Feeling like there just aren’t enough hours in the day for…life…is a pretty common stressor. In the western world, we wake up at the last possible minute, work for eight to ten hours through the day, then come home and wrap up whatever other responsibilities we may have before it gets so dangerously late that staying up any longer will inevitably leave you feeling like a zombie the next morning. If we’re lucky, we inch somewhere near the recommended eight hours of sleep on a given night. Perhaps the most maddening of it all, though, are the nights when we wake up every few hours simply because our body won’t let us get a full night of rest. Some people try to make up for getting little sleep or a night of interrupted sleep with another hour here and an hour there of shut-eye. Moreover, when the weekend comes, it’s not uncommon to be sucked into the habit of sleeping 12 hours a night in an effort to catch up and have a fresh start come Monday morning.
The truth is, sleep doesn’t work like a bank account. You can make deposits to be taken out at your discretion later on, whether it’s day-by-day or throughout the week. In fact, interrupted sleep is actually worse than only getting a couple hours through the night.
It Affects Your Mood
This one’s obvious and we can all relate. In fact, waking in the middle of the night is actually a symptom of depression. So it shouldn’t be a surprise that not getting sleep heightens depression as well. Get a single poor night of sleep and you’ll quickly relate to how much your mood is impacted.
You’re Not Very Sharp
Think of a time you drove late at night while tired. Your reaction time and alertness were inevitably impaired. In fact, there are studies that show sleep deprivation can impair driving ability as heavily as alcohol.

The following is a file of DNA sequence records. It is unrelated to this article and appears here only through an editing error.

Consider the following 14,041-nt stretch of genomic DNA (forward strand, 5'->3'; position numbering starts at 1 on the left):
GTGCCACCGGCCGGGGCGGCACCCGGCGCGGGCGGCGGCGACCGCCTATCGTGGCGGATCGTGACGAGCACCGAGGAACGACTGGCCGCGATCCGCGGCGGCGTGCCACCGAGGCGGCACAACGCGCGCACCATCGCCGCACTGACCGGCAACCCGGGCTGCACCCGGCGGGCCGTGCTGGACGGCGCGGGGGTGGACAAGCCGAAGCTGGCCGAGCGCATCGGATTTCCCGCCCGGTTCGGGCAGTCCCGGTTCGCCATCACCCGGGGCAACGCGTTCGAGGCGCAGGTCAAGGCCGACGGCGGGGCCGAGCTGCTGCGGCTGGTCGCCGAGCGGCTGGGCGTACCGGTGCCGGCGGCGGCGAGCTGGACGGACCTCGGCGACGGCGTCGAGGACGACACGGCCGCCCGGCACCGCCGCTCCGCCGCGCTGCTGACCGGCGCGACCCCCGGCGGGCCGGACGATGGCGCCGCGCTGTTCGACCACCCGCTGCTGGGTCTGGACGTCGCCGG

Attention span and cognitive abilities are impaired just as heavily by interrupted sleep as getting very little sleep at all.
Your Memory Is Also Pretty Poor
Studies have shown that interrupted sleep makes it much harder to remember things as well as retain new information. The brain actually requires a continuous stretch of sleep for the things you learned and experienced the previous day to be retained.
Your Longterm Brain Health Is at Risk
Technically, your brain is still hard at work while you’re sleeping. While it’s simultaneously resting, it’s also busy clearing out proteins that aren’t meant to be left in your brain. Interrupted sleep doesn’t allow your brain to clean out or flush out those Amyloid proteins, letting them build up over time instead. The danger to this is actually pretty scary, as Amyloid proteins are linked to developing Alzheimer’s disease.
So with that said, you now have a solid case for developing a healthy sleep routine with habits like implementing a consistent bedtime that will allow you to sleep as comfortably through the night as possible with as few interruptions as possible.